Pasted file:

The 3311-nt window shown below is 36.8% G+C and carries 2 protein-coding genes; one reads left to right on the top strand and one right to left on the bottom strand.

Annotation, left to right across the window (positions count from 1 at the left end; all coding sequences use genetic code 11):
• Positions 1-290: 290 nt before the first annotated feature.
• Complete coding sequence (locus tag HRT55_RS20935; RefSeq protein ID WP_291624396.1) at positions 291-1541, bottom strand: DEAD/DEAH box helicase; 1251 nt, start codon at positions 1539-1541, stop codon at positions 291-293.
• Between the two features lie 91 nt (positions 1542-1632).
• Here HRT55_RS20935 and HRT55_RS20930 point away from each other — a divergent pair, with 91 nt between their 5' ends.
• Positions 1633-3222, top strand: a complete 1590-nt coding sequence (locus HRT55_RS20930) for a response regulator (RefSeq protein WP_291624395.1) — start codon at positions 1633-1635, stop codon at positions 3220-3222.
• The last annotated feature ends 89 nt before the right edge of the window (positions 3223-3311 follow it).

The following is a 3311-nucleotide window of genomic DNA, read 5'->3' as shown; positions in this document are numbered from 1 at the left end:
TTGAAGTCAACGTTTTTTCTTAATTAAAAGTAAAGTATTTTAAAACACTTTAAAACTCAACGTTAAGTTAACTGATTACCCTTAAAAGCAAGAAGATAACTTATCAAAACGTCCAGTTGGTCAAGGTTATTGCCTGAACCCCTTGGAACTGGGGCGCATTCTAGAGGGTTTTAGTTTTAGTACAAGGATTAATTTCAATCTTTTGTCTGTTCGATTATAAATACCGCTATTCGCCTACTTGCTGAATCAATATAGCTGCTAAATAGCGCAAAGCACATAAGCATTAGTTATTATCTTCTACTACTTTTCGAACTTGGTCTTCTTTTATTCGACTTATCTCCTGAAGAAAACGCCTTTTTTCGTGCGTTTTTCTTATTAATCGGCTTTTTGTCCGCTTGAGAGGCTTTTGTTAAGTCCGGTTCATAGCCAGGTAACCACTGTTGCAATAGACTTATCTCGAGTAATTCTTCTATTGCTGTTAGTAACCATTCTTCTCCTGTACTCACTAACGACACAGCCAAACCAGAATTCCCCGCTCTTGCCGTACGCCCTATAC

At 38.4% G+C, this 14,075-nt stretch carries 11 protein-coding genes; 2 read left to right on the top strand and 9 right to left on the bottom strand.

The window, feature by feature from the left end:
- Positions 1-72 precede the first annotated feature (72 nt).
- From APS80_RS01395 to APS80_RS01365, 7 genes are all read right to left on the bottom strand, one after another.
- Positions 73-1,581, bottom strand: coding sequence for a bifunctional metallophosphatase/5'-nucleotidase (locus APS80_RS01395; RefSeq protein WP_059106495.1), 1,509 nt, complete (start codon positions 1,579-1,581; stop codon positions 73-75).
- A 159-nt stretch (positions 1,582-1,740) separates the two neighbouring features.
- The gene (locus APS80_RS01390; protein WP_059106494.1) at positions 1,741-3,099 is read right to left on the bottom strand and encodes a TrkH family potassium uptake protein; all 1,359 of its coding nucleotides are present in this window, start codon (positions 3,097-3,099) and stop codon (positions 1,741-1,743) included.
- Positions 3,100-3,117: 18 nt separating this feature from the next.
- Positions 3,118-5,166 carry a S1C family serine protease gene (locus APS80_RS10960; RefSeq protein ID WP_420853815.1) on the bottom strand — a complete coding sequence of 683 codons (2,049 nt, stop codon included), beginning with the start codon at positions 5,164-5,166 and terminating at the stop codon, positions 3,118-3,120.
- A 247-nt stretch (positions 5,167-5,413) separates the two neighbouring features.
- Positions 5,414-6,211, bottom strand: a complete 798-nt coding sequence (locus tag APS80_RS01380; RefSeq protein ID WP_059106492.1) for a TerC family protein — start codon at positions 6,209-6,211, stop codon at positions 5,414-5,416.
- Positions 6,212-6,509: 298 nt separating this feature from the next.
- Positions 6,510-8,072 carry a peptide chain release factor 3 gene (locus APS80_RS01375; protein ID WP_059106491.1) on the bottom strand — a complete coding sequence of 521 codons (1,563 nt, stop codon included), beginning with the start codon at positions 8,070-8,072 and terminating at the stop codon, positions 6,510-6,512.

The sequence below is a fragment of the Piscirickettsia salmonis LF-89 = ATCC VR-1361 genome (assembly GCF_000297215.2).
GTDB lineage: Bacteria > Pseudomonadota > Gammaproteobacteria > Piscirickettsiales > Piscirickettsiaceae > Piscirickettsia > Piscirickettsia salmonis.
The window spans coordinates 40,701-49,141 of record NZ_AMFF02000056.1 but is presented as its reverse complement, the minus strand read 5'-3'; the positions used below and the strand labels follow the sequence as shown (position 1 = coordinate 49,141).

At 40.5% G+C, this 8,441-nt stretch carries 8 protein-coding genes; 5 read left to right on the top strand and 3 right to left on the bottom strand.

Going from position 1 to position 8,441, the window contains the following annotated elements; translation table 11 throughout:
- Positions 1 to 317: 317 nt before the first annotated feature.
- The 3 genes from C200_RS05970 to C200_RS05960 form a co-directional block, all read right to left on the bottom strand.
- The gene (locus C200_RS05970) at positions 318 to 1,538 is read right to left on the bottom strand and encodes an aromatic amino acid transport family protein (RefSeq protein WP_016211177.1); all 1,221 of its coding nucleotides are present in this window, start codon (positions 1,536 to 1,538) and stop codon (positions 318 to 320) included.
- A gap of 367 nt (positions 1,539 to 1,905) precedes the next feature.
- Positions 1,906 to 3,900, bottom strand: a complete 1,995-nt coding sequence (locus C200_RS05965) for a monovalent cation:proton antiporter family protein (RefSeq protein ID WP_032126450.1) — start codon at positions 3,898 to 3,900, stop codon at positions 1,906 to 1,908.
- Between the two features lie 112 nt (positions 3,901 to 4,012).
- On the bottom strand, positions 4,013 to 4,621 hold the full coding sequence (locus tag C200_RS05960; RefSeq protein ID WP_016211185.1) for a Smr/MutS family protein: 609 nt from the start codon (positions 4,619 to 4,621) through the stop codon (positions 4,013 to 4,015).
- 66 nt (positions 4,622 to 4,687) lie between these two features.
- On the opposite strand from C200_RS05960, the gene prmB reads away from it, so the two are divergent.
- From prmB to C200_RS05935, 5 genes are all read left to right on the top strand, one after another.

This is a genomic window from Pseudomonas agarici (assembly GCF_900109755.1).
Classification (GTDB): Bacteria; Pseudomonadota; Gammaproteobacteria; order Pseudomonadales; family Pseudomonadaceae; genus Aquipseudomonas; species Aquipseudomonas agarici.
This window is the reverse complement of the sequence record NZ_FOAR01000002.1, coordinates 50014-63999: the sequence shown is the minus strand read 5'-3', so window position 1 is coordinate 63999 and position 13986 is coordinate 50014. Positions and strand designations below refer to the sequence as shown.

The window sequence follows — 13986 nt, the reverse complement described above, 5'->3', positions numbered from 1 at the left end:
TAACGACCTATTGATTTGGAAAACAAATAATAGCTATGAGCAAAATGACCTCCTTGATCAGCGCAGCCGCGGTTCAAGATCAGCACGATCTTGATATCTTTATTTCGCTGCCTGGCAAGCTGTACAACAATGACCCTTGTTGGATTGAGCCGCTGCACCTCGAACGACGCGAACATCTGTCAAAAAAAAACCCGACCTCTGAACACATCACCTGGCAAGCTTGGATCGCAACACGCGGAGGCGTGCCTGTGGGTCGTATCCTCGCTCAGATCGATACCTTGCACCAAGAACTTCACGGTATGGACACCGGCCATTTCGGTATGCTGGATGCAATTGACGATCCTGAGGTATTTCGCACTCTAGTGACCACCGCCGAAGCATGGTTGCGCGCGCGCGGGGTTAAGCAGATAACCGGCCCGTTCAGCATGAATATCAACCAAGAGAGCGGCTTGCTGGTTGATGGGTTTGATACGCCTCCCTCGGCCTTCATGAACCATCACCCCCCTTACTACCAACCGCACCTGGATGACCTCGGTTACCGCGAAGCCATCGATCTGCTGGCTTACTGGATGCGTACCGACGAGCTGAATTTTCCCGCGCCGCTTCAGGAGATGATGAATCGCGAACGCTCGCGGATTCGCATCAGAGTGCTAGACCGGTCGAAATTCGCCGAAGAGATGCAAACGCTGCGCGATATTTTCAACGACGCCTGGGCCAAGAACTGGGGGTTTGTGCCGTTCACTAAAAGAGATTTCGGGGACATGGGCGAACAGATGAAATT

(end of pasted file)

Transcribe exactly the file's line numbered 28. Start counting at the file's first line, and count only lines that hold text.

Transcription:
Going from position 1 to position 8,441, the window contains the following annotated elements; translation table 11 throughout: